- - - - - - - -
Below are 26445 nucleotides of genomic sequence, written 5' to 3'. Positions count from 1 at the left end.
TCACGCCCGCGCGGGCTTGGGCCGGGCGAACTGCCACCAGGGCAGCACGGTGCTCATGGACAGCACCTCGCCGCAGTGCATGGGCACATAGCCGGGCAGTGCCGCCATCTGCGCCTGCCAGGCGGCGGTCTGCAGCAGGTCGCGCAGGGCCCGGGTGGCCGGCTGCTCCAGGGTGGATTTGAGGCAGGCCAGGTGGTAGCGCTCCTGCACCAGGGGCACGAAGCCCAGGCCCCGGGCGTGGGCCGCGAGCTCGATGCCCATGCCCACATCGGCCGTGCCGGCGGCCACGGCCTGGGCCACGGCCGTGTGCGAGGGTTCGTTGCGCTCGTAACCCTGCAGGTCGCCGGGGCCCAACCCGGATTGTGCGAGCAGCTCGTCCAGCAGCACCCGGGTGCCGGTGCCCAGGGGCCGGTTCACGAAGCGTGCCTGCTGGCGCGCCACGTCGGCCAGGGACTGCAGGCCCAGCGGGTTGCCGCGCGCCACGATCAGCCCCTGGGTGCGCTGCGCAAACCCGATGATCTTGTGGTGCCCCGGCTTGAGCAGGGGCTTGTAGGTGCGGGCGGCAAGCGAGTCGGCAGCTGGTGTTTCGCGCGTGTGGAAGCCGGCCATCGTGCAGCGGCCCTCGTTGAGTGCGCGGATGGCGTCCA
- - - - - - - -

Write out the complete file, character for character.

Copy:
Below are 26445 nucleotides of genomic sequence, written 5' to 3'. Positions count from 1 at the left end.
TCACGCCCGCGCGGGCTTGGGCCGGGCGAACTGCCACCAGGGCAGCACGGTGCTCATGGACAGCACCTCGCCGCAGTGCATGGGCACATAGCCGGGCAGTGCCGCCATCTGCGCCTGCCAGGCGGCGGTCTGCAGCAGGTCGCGCAGGGCCCGGGTGGCCGGCTGCTCCAGGGTGGATTTGAGGCAGGCCAGGTGGTAGCGCTCCTGCACCAGGGGCACGAAGCCCAGGCCCCGGGCGTGGGCCGCGAGCTCGATGCCCATGCCCACATCGGCCGTGCCGGCGGCCACGGCCTGGGCCACGGCCGTGTGCGAGGGTTCGTTGCGCTCGTAACCCTGCAGGTCGCCGGGGCCCAACCCGGATTGTGCGAGCAGCTCGTCCAGCAGCACCCGGGTGCCGGTGCCCAGGGGCCGGTTCACGAAGCGTGCCTGCTGGCGCGCCACGTCGGCCAGGGACTGCAGGCCCAGCGGGTTGCCGCGCGCCACGATCAGCCCCTGGGTGCGCTGCGCAAACCCGATGATCTTGTGGTGCCCCGGCTTGAGCAGGGGCTTGTAGGTGCGGGCGGCAAGCGAGTCGGCAGCTGGTGTTTCGCGCGTGTGGAAGCCGGCCATCGTGCAGCGGCCCTCGTTGAGTGCGCGGATGGCGTCCA